Variance in IQ scores of different groups

As mentioned in The Usage of IQ Tests, the IQ scores of different groups of people have been historically used in ways that are grotesquely alarming. This article seeks not to explore such careless calculations nor entertain these baseless biases.

Instead, we shall be simply going through some conclusions of various research endeavors that report on the difference in IQ scores among different groups of people. Some of these conclusions are rather interesting, at the very least, and even quite humorous when pondered upon. Others can be controversial, and should be considered in careful comprehension rather than taking them at face value.

The Difference in IQ Scores of Men and Women

A quick google search would return you results that may fly any modern-minded individual into a violent fit of rage. Yes, over the course of history, men have tended to score higher in IQ tests than their female counterparts.

There’s been much published research that employs the use of the Wechsler Adult Intelligence Scale that report findings indicating a slight difference in the IQ scores of men over women in the favor of the former, albeit the degree of said variance differs from country to country. In China and Japan, the IQ scores of men tended to be higher than that of women by an average of four points. In United States and Canada, this variance consists of two to three points instead.

A meta-analysis conducted by Richard Lynn and Paul Irwin in 2004 also reports a difference in mean IQ scores between the two groups. The Raven’s Progressive Matrices were used, and was found that the mean IQ of male participants exceeded that of women participants by about five points.

However, one must also note that those said IQ tests were traditionally designed to measure things at which men were better at than women in the first place, such as spatial insight and mathematics. Modern tests are much more balanced in this regard, and are likely to yield vastly different results.

In fact, if one were to look at the majority of research on intelligence and IQ levels, one will find that most studies find that there is no significant difference between men and women with regards to general intelligence.

And another area that has since been pointed out is the clear lack of consideration for gender inequality and the influence it has on intelligence levels and cognitive development. When properly considered, one can find that any slight difference in IQ levels is likely due to the historical (and current, though to a lesser degree) differences in an individual’s educational development due to his/her gender.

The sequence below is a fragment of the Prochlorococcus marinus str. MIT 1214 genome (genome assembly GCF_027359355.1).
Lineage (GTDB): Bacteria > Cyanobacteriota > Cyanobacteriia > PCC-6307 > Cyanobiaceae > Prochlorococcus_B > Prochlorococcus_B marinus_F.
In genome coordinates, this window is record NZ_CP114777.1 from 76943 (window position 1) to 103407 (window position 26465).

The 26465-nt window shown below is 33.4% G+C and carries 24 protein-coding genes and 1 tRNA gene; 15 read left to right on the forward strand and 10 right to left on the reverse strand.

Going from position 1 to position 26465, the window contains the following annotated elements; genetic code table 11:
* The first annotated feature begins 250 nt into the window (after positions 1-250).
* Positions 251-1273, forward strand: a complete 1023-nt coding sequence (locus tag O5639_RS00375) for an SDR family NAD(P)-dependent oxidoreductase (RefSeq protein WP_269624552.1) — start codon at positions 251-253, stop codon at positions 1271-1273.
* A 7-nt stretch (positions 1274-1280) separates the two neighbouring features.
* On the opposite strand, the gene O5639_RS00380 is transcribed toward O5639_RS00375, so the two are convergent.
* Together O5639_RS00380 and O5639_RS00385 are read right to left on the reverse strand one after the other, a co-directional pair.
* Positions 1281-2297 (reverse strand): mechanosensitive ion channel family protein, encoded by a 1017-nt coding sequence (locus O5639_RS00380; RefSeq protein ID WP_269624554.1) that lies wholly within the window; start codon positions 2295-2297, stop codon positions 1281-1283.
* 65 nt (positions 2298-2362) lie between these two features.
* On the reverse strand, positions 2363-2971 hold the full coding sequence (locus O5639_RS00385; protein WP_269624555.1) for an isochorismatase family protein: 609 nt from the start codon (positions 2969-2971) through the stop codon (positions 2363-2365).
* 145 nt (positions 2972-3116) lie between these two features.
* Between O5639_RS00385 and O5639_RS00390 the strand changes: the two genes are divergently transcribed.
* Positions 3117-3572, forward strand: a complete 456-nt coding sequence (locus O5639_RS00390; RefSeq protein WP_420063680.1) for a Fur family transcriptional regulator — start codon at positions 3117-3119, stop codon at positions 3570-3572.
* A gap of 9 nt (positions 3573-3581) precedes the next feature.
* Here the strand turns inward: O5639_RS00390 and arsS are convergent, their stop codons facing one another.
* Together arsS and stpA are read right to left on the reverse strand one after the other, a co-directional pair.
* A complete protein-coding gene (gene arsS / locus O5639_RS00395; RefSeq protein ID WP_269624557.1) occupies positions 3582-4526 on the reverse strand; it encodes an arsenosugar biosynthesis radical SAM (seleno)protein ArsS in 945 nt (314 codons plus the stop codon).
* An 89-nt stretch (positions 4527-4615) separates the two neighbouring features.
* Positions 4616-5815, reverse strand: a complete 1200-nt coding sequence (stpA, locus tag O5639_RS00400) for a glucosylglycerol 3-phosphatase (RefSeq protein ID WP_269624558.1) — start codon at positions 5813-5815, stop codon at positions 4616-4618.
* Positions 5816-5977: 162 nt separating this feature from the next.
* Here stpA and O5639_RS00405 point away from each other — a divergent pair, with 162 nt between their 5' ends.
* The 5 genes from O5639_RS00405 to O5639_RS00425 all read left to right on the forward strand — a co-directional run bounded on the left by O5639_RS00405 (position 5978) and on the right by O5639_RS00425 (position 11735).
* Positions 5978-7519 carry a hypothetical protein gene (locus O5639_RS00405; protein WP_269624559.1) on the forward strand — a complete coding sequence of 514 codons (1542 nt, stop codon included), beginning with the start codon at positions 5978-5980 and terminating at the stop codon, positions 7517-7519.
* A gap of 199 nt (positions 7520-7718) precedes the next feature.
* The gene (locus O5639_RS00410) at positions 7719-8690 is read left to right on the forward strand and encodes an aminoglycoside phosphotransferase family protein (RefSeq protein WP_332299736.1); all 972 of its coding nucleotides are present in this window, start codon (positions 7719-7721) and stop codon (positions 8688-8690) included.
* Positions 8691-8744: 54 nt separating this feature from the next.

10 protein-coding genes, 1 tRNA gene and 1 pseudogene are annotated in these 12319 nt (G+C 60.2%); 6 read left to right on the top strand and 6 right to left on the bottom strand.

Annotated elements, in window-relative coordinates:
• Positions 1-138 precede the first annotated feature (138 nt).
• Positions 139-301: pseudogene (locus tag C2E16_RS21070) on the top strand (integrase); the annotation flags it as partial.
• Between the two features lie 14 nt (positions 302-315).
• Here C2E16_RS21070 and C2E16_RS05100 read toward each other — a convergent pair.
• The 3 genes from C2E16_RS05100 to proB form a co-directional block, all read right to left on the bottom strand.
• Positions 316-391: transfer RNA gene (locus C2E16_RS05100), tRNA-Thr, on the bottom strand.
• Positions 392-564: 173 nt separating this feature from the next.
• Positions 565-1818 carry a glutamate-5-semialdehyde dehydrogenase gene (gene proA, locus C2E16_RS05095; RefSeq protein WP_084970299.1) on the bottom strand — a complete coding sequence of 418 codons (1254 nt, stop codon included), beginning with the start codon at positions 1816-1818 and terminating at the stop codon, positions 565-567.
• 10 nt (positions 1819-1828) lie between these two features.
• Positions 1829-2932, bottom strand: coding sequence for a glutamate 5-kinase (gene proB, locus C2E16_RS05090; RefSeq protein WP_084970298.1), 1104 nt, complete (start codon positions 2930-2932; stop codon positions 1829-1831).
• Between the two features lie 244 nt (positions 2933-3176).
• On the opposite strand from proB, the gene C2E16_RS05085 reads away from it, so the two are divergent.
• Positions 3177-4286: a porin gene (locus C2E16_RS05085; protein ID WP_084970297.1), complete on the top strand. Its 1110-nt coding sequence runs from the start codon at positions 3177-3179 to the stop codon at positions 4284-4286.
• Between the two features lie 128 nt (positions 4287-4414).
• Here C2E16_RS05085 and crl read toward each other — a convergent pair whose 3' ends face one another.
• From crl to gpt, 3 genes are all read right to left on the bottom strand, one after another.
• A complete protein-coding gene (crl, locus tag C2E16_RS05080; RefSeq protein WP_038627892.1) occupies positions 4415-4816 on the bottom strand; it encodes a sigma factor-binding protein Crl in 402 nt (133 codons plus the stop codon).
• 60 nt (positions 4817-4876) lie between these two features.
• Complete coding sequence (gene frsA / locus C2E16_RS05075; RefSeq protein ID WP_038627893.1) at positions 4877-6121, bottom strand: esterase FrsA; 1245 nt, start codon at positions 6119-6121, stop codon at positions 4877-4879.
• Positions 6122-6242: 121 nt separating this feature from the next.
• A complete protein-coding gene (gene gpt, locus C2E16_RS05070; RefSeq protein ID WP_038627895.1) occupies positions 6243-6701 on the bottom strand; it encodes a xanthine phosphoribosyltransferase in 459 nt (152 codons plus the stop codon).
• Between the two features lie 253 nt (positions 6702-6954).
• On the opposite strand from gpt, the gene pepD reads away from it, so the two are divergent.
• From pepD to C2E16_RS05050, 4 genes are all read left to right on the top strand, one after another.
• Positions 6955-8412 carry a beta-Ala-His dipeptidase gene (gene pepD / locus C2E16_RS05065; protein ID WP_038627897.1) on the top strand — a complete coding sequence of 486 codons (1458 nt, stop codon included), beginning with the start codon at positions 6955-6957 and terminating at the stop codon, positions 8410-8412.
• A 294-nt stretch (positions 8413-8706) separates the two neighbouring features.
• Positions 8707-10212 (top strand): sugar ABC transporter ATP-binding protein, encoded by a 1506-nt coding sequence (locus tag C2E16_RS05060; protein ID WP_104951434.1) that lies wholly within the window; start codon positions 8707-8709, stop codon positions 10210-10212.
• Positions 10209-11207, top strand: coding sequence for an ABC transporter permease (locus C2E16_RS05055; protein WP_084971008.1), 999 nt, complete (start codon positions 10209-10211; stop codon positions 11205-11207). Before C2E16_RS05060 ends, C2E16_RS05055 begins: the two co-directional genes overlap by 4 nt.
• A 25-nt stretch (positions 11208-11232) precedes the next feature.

It can even be said that for such a minute difference to have been shown between the two different sexes, is—if anything—indicative of how women may be slightly more intellectually incline, due to their lack of a significant lag behind their more privileged male counterparts.

In fact, the journal of Psychological Bulletin has published a meta-analysis that draws from 97 years of 502 effect sizes and 369 samples, with results showing that—regardless of IQ scores—women have been found to outperform males throughout elementary and junior levels of school, high school, and even at undergraduate and graduate levels. Other recent research has also reported on the clear findings of how women have been grossly underrepresented in higher education—and extraordinarily so in the fields of natural sciences, technology, engineering, and mathematics.

The Difference in IQ Scores of Different Races

It is extremely unlikely that intelligence, as in intellectual inclination and capacity, is something that differs by race in a hereditary manner. Differences have been found historically, but these differences are overtly influenced by cultural factors such as culturally influenced work attitudes, socio-economic statuses, access to proper healthcare and educational systems, and the quality of said healthcare and education.

Any claims to how one race is superior to another in terms of intellectual inclination and capacity is an unintelligent one that is not only illogical, but unsupported, mal-intended, and conceitful.

The Difference in IQ Scores of People of Different Heights

Yes, there has been a study conducted to sieve out any significant difference in IQ levels between the tall and the short, albeit the soundness of methods employed, and, in turn, the accuracy of results found may indeed be rather questionable.

Regardless, the Scottish study posits that height and intelligence are positively correlated, though not significantly so. However, this particular research endeavor has also inherently proven itself to be slightly inconsequential, in their own finding that other factors such as educational levels often play a far bigger role in one’s IQ score, and that height, amongst the many other irrelevant characteristics historically named (like race and sex), are extremely poor predictors of one’s IQ score or intelligence levels.

And with that out of the way, let us once again return to more consequential subject matters, such as Culture-Fair Intelligence Tests or How to Improve Your IQ Score. Alternatively, you can simply click here for a full list of related topics.